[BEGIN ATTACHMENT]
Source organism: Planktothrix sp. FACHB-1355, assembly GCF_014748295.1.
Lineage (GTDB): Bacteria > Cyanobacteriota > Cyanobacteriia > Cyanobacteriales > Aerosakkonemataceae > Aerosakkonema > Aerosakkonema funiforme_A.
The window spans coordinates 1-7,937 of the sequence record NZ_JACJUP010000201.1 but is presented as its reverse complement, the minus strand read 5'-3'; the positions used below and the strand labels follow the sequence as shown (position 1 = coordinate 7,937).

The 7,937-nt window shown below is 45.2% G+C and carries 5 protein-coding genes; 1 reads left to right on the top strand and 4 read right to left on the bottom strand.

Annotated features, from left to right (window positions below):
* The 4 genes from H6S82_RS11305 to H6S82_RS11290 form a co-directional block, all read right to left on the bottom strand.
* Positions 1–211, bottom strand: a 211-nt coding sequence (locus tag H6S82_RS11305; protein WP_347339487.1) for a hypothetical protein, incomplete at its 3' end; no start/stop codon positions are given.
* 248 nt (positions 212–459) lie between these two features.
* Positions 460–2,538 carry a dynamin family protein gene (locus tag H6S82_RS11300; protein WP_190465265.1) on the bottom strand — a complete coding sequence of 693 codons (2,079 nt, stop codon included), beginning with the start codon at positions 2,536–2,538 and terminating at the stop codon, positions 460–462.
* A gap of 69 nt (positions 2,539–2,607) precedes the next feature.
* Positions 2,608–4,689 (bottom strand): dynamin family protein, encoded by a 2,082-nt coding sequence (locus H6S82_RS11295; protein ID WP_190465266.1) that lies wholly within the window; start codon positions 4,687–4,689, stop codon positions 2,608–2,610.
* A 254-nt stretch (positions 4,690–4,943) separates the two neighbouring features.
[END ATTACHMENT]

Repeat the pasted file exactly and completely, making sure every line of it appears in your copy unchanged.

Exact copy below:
Source organism: Planktothrix sp. FACHB-1355, assembly GCF_014748295.1.
Lineage (GTDB): Bacteria > Cyanobacteriota > Cyanobacteriia > Cyanobacteriales > Aerosakkonemataceae > Aerosakkonema > Aerosakkonema funiforme_A.
The window spans coordinates 1-7,937 of the sequence record NZ_JACJUP010000201.1 but is presented as its reverse complement, the minus strand read 5'-3'; the positions used below and the strand labels follow the sequence as shown (position 1 = coordinate 7,937).

The 7,937-nt window shown below is 45.2% G+C and carries 5 protein-coding genes; 1 reads left to right on the top strand and 4 read right to left on the bottom strand.

Annotated features, from left to right (window positions below):
* The 4 genes from H6S82_RS11305 to H6S82_RS11290 form a co-directional block, all read right to left on the bottom strand.
* Positions 1–211, bottom strand: a 211-nt coding sequence (locus tag H6S82_RS11305; protein WP_347339487.1) for a hypothetical protein, incomplete at its 3' end; no start/stop codon positions are given.
* 248 nt (positions 212–459) lie between these two features.
* Positions 460–2,538 carry a dynamin family protein gene (locus tag H6S82_RS11300; protein WP_190465265.1) on the bottom strand — a complete coding sequence of 693 codons (2,079 nt, stop codon included), beginning with the start codon at positions 2,536–2,538 and terminating at the stop codon, positions 460–462.
* A gap of 69 nt (positions 2,539–2,607) precedes the next feature.
* Positions 2,608–4,689 (bottom strand): dynamin family protein, encoded by a 2,082-nt coding sequence (locus H6S82_RS11295; protein ID WP_190465266.1) that lies wholly within the window; start codon positions 4,687–4,689, stop codon positions 2,608–2,610.
* A 254-nt stretch (positions 4,690–4,943) separates the two neighbouring features.